This Euronews video says about itself:
Volkswagen denies Porsche cars involved in emissions scandal
2 November 2015
German car maker Volkswagen has denied cheating air pollution tests with its luxury diesel vehicles as well as its smaller engines.
It follows new accusations by the US government that VW has been economical with the truth. If proven it drags VW’s Porsche line into the scandal for the first time.
Now, over two years later, there is more information about what the Volkswagen bosses’ denial about Porsche is worth.
Translated from Dutch NOS TV:
Massive police raid at Porsche due to diesel scandal
Adapted at 12:02
At Porsche in southern Germany, police have done several raids this morning.
Ironically, in quite some countries, police forces buy cars made by Porsche and the rest of the Volkswagen corporation.
Like other automakers, the sports car manufacturer Porsche is said to have tampered with diesel cars by making them look cleaner than they really are.
The German judiciary has organised the raids on VW affiliate Porsche with the deployment of 33 prosecutors and 160 detectives. The raids were at different locations in Bavaria and Baden-Württemberg. The research focuses on several employees of Porsche. They are suspected of fraud and deceit in advertising.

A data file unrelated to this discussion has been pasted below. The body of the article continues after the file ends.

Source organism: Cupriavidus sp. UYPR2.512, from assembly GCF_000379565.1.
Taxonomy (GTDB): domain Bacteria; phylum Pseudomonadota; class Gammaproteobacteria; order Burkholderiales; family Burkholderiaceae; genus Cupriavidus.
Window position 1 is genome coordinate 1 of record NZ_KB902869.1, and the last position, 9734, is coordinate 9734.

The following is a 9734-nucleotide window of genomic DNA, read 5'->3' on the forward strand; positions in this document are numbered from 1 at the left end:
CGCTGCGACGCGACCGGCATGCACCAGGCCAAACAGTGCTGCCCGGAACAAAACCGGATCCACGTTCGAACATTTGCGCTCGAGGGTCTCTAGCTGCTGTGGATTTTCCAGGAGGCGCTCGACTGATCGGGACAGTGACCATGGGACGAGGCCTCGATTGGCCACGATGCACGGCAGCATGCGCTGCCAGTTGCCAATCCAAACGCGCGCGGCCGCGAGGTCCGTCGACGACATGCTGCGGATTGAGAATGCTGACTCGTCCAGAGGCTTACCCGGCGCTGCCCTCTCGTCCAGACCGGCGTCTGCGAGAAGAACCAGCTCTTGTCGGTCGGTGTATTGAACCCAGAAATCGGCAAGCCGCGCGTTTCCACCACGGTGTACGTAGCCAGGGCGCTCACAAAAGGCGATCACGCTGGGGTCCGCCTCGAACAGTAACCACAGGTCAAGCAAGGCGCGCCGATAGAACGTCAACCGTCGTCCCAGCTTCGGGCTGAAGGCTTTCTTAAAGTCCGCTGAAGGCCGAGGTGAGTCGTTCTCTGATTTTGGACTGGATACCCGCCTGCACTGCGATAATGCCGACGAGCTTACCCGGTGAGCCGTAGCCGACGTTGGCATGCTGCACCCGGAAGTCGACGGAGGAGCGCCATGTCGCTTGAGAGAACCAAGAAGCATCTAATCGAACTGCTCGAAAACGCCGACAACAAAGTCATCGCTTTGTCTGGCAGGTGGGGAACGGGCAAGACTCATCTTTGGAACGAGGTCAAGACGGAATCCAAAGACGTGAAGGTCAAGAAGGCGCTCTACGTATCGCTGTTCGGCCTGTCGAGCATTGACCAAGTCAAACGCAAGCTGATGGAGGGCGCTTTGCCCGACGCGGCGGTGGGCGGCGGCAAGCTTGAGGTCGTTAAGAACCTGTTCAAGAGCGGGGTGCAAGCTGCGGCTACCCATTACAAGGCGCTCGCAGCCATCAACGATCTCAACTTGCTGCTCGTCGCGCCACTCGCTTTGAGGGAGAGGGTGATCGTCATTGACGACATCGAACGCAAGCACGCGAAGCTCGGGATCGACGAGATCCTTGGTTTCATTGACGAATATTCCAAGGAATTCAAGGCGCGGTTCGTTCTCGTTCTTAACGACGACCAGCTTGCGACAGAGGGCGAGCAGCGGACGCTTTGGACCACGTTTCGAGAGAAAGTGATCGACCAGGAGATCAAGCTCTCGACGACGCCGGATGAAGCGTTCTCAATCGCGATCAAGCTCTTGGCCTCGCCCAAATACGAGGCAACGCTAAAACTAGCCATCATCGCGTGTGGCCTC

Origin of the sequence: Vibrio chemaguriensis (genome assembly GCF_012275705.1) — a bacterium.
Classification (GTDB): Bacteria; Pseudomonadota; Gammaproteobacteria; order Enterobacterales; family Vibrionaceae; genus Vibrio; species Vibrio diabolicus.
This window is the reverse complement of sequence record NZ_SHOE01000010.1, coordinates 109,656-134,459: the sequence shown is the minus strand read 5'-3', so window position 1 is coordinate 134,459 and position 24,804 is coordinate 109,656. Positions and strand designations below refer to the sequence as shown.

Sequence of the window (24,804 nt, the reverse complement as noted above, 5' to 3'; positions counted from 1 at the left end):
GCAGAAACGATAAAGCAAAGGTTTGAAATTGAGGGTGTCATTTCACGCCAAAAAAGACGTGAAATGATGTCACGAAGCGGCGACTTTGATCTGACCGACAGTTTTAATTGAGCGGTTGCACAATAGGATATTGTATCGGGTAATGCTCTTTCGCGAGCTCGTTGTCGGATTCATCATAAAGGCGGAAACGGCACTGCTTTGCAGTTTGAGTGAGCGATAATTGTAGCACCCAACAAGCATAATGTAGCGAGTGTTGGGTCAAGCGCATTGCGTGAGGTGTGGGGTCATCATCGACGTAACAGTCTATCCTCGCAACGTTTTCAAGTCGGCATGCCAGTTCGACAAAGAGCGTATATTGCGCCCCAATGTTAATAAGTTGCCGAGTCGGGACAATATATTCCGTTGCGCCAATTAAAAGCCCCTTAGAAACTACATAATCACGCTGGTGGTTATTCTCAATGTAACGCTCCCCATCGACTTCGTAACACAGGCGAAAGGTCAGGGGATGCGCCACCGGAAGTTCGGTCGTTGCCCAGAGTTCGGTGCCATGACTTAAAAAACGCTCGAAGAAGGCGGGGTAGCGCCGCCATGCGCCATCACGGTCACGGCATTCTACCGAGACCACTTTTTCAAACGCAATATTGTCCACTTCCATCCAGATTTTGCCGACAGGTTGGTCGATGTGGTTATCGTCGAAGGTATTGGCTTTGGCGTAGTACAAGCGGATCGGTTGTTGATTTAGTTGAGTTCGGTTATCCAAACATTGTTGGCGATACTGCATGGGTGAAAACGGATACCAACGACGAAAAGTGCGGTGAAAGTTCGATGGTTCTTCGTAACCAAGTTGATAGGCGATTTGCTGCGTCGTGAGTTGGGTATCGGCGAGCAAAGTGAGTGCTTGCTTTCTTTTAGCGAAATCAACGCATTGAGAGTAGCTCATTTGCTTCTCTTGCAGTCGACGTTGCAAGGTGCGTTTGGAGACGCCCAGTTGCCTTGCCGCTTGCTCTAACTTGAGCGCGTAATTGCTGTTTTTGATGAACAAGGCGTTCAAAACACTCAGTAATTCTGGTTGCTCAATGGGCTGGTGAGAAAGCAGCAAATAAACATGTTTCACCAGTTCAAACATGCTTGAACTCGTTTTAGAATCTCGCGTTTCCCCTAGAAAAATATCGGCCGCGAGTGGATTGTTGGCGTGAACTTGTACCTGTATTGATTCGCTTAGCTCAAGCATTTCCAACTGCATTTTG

Audi diesels at Porsche
The fraud scandal started at the end of 2015 with the confession by Volkswagen. The world’s largest car manufacturer had programmed millions of diesels so that they appeared to be cleaner during the admission test.
Also at affiliate Audi there was tampering with diesel engines, which emit much more toxic exhaust and atmospheric particulate matter than petrol cars. Audi supplied six-cylinder diesel engines to Porsche, eg, for the models Cayenne and Panamera.
Eg, BMW, Mercedes and Peugeot, are also suspected of fraud with the emission values of diesels. More and more European cities are taking measures to keep diesel cars out. In Germany, the highest court recently approved this prohibition. Eg, Paris and Madrid want to ban these cars completely.
Volkswagen has paid 25 billion dollars in settlements and fines in the United States. Former CEO Schmidt of Volkswagen in the US has been sentenced to seven years in prison.
Oliver Schmidt is/was a fat cat indeed. But not as fat, and probably not as guilty, as the international bosses of Volkswagen in Germany, who are still scot free and get lots of money.
In Europe, a fine was imposed on Volkswagen in two countries. In Italy the group has to pay five million euros and in the Netherlands almost half a million euros. Owners of fraudulent diesel cars have not received any compensation and most cars have not yet been adjusted.
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